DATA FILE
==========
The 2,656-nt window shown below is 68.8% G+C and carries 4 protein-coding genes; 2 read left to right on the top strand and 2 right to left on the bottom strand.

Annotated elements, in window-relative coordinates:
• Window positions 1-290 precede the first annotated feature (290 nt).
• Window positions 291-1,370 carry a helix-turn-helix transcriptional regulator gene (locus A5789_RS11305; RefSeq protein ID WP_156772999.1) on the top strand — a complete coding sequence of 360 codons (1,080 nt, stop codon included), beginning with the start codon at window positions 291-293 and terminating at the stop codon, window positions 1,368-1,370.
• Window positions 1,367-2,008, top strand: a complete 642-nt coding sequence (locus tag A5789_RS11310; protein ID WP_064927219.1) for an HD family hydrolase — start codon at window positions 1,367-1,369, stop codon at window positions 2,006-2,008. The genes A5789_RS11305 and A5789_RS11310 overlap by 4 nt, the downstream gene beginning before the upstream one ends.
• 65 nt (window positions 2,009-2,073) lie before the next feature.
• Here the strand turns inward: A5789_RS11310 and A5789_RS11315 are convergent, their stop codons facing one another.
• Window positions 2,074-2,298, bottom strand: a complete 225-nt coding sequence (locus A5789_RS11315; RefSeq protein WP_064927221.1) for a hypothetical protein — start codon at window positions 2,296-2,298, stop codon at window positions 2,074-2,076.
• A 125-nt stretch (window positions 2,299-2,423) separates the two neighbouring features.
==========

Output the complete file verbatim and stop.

The 2,656-nt window shown below is 68.8% G+C and carries 4 protein-coding genes; 2 read left to right on the top strand and 2 right to left on the bottom strand.

Annotated elements, in window-relative coordinates:
• Window positions 1-290 precede the first annotated feature (290 nt).
• Window positions 291-1,370 carry a helix-turn-helix transcriptional regulator gene (locus A5789_RS11305; RefSeq protein ID WP_156772999.1) on the top strand — a complete coding sequence of 360 codons (1,080 nt, stop codon included), beginning with the start codon at window positions 291-293 and terminating at the stop codon, window positions 1,368-1,370.
• Window positions 1,367-2,008, top strand: a complete 642-nt coding sequence (locus tag A5789_RS11310; protein ID WP_064927219.1) for an HD family hydrolase — start codon at window positions 1,367-1,369, stop codon at window positions 2,006-2,008. The genes A5789_RS11305 and A5789_RS11310 overlap by 4 nt, the downstream gene beginning before the upstream one ends.
• 65 nt (window positions 2,009-2,073) lie before the next feature.
• Here the strand turns inward: A5789_RS11310 and A5789_RS11315 are convergent, their stop codons facing one another.
• Window positions 2,074-2,298, bottom strand: a complete 225-nt coding sequence (locus A5789_RS11315; RefSeq protein WP_064927221.1) for a hypothetical protein — start codon at window positions 2,296-2,298, stop codon at window positions 2,074-2,076.
• A 125-nt stretch (window positions 2,299-2,423) separates the two neighbouring features.